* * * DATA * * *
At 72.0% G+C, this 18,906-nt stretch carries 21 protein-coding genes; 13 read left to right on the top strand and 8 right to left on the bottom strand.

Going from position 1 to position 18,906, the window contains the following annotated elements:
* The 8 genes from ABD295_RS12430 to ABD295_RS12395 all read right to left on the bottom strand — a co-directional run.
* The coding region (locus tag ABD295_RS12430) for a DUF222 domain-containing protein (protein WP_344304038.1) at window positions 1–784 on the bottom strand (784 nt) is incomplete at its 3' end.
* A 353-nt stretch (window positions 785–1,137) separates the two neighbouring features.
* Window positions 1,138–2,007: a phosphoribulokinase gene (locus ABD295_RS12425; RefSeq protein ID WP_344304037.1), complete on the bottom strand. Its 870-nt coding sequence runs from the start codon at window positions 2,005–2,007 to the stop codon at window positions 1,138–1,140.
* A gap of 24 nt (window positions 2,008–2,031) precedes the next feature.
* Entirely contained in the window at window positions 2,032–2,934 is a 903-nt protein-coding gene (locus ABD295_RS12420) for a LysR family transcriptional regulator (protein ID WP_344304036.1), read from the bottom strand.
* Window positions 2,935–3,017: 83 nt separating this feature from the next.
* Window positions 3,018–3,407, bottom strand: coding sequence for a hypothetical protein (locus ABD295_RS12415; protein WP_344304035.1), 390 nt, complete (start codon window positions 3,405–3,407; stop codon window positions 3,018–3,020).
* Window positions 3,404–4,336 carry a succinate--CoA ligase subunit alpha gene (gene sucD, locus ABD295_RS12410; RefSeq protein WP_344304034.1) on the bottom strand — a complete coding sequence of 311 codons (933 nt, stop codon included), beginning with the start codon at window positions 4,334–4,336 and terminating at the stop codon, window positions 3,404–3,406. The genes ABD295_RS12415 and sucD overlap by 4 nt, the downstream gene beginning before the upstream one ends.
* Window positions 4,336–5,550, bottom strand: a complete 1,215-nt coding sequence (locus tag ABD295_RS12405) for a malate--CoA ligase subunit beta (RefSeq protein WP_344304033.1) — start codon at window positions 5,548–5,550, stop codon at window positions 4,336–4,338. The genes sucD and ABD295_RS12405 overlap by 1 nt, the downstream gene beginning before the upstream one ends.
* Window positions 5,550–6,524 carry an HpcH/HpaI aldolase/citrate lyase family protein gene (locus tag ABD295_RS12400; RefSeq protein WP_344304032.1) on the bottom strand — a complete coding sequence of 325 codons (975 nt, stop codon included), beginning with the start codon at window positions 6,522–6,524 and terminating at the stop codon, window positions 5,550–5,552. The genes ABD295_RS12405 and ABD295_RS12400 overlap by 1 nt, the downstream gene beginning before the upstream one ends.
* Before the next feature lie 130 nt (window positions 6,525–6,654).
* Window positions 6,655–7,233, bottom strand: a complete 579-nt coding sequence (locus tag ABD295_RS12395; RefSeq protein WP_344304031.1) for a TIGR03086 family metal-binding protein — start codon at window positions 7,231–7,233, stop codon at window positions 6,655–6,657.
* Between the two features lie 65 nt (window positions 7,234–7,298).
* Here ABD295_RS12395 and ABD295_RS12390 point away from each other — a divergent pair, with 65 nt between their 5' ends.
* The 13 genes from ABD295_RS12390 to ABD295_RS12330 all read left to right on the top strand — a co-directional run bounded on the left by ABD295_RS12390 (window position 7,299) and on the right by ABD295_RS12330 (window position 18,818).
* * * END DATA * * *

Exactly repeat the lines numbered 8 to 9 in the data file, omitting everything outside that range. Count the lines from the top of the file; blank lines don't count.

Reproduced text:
* Entirely contained in the window at window positions 2,032–2,934 is a 903-nt protein-coding gene (locus ABD295_RS12420) for a LysR family transcriptional regulator (protein ID WP_344304036.1), read from the bottom strand.
* Window positions 2,935–3,017: 83 nt separating this feature from the next.